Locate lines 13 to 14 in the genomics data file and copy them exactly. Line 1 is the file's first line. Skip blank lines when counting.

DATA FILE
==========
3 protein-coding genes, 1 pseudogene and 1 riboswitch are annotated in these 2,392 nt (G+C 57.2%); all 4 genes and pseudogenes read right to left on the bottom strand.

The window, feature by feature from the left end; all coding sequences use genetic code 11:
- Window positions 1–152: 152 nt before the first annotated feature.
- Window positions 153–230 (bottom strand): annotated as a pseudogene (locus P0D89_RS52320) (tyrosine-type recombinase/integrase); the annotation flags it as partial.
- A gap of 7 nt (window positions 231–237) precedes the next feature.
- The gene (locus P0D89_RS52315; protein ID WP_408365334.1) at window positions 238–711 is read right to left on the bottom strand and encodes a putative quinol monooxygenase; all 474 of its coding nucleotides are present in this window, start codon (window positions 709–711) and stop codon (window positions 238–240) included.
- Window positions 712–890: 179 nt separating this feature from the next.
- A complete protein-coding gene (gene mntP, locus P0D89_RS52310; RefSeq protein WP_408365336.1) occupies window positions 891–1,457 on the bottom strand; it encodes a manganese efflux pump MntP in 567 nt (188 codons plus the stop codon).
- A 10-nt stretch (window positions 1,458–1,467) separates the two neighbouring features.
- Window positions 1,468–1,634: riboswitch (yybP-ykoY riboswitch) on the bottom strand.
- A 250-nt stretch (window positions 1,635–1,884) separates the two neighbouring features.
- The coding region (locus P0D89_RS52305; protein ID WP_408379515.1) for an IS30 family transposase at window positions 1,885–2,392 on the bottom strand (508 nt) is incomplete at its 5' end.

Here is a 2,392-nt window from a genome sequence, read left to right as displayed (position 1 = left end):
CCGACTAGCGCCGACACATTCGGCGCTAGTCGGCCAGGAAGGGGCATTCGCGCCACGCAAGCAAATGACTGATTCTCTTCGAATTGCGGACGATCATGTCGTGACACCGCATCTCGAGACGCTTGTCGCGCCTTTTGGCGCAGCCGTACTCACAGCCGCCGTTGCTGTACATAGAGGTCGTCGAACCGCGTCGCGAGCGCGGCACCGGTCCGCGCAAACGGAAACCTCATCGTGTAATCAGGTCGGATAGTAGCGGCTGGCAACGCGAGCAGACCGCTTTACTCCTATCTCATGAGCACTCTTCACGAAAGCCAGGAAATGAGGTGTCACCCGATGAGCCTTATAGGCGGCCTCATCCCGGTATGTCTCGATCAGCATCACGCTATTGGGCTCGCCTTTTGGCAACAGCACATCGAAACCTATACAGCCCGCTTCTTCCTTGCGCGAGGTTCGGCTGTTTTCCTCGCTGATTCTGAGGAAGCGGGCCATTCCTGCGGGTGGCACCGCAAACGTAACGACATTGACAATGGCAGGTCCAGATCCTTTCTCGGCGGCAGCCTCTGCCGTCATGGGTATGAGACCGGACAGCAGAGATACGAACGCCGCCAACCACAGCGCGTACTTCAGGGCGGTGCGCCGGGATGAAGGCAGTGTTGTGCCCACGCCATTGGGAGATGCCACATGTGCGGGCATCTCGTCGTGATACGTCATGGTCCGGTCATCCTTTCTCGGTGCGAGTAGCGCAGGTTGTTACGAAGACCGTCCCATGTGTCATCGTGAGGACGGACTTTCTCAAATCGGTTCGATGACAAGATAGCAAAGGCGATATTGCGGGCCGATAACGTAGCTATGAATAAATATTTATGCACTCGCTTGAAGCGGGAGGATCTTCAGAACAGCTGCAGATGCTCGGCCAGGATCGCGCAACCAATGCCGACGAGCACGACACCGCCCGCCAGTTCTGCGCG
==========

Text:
Here is a 2,392-nt window from a genome sequence, read left to right as displayed (position 1 = left end):
CCGACTAGCGCCGACACATTCGGCGCTAGTCGGCCAGGAAGGGGCATTCGCGCCACGCAAGCAAATGACTGATTCTCTTCGAATTGCGGACGATCATGTCGTGACACCGCATCTCGAGACGCTTGTCGCGCCTTTTGGCGCAGCCGTACTCACAGCCGCCGTTGCTGTACATAGAGGTCGTCGAACCGCGTCGCGAGCGCGGCACCGGTCCGCGCAAACGGAAACCTCATCGTGTAATCAGGTCGGATAGTAGCGGCTGGCAACGCGAGCAGACCGCTTTACTCCTATCTCATGAGCACTCTTCACGAAAGCCAGGAAATGAGGTGTCACCCGATGAGCCTTATAGGCGGCCTCATCCCGGTATGTCTCGATCAGCATCACGCTATTGGGCTCGCCTTTTGGCAACAGCACATCGAAACCTATACAGCCCGCTTCTTCCTTGCGCGAGGTTCGGCTGTTTTCCTCGCTGATTCTGAGGAAGCGGGCCATTCCTGCGGGTGGCACCGCAAACGTAACGACATTGACAATGGCAGGTCCAGATCCTTTCTCGGCGGCAGCCTCTGCCGTCATGGGTATGAGACCGGACAGCAGAGATACGAACGCCGCCAACCACAGCGCGTACTTCAGGGCGGTGCGCCGGGATGAAGGCAGTGTTGTGCCCACGCCATTGGGAGATGCCACATGTGCGGGCATCTCGTCGTGATACGTCATGGTCCGGTCATCCTTTCTCGGTGCGAGTAGCGCAGGTTGTTACGAAGACCGTCCCATGTGTCATCGTGAGGACGGACTTTCTCAAATCGGTTCGATGACAAGATAGCAAAGGCGATATTGCGGGCCGATAACGTAGCTATGAATAAATATTTATGCACTCGCTTGAAGCGGGAGGATCTTCAGAACAGCTGCAGATGCTCGGCCAGGATCGCGCAACCAATGCCGACGAGCACGACACCGCCCGCCAGTTCTGCGCG